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A group of eleven tech companies are suing the Department of Homeland Security arguing that USCIS’ February 2018 Policy Memo, “Contracts and Itineraries Requirements for H-1B Petitions Involving Third-Party Worksites” exceeds the agency’s power because they issued the policy as a new rule without following required rule-making procedures.

The February 2018 memo stipulates that petitioners filing H-1B petitions involving third-party worksites must provide evidence of the beneficiary’s specific work assignments and evidence of their actual control over the beneficiary.

According to the tech companies filing suit, H-1B denial rates have skyrocketed since the memo was issued. They argue that the memo functions as a new rule even though it did not undergo the required notice-and-comment procedure.

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Despite a federal judge’s order that his removal from the United States should be delayed, an Iranian student, Mohammad Shahab Dehghani Hossein Abadi, was deported on January 21, 2020. The Northwestern student attempted to return to the U.S. with a student visa when he was detained by Customs and Border Protection (CBP) at Logan Airport in Boston, MA.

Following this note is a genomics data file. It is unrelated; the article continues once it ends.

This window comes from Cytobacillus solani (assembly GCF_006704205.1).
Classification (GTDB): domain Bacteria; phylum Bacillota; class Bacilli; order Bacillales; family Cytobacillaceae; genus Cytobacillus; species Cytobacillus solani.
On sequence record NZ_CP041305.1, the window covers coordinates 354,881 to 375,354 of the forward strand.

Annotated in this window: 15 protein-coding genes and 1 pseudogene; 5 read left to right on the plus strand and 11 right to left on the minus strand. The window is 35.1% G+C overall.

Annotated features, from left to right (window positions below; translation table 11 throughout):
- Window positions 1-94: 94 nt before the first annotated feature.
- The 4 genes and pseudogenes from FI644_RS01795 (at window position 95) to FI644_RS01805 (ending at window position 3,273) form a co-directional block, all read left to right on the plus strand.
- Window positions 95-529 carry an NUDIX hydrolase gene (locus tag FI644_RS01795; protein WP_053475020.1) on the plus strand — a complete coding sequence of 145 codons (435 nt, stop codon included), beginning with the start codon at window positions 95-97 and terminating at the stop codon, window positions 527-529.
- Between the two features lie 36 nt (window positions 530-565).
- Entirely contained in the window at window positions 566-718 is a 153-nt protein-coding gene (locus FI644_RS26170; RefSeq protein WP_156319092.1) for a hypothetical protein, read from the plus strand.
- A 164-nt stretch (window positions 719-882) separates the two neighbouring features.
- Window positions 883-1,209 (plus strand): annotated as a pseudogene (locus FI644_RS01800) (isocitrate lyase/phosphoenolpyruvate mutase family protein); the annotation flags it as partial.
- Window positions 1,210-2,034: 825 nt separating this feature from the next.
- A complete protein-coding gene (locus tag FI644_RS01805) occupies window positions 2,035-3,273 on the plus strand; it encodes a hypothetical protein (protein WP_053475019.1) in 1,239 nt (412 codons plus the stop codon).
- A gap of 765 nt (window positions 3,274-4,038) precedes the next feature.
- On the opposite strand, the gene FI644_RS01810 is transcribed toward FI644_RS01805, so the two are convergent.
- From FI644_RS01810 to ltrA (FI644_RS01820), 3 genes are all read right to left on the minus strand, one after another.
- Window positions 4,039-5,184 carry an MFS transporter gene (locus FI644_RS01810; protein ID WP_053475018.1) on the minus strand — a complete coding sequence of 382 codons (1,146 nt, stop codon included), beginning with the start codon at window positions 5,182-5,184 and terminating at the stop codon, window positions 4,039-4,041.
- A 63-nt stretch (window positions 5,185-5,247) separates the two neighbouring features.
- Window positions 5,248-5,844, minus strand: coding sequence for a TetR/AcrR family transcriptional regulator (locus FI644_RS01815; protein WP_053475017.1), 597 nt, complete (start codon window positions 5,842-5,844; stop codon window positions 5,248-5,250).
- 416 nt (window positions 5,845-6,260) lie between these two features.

American Civil Liberties Union of Massachusetts and other attorneys on Abadi’s behalf filed an emergency suite and U.S. District Judge Allison D. Burroughs issued an order delaying the student’s deportation for 48 hours. About an hour after the order was issues Abadhi was put on a plane bound for France.

Abadi’s legal team will file a motion that seeks to force the government to explain why it defied the judge’s instructions and deported Abadi.

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On January 12, 2020, in the case of Wagafe et al. v. Trump et al, U.S. District Judge Richard A. Jones decided that U.S. Citizenship and Immigration Services (USCIS) must provide over two dozen documents detailing how USCIS evaluates immigration applications.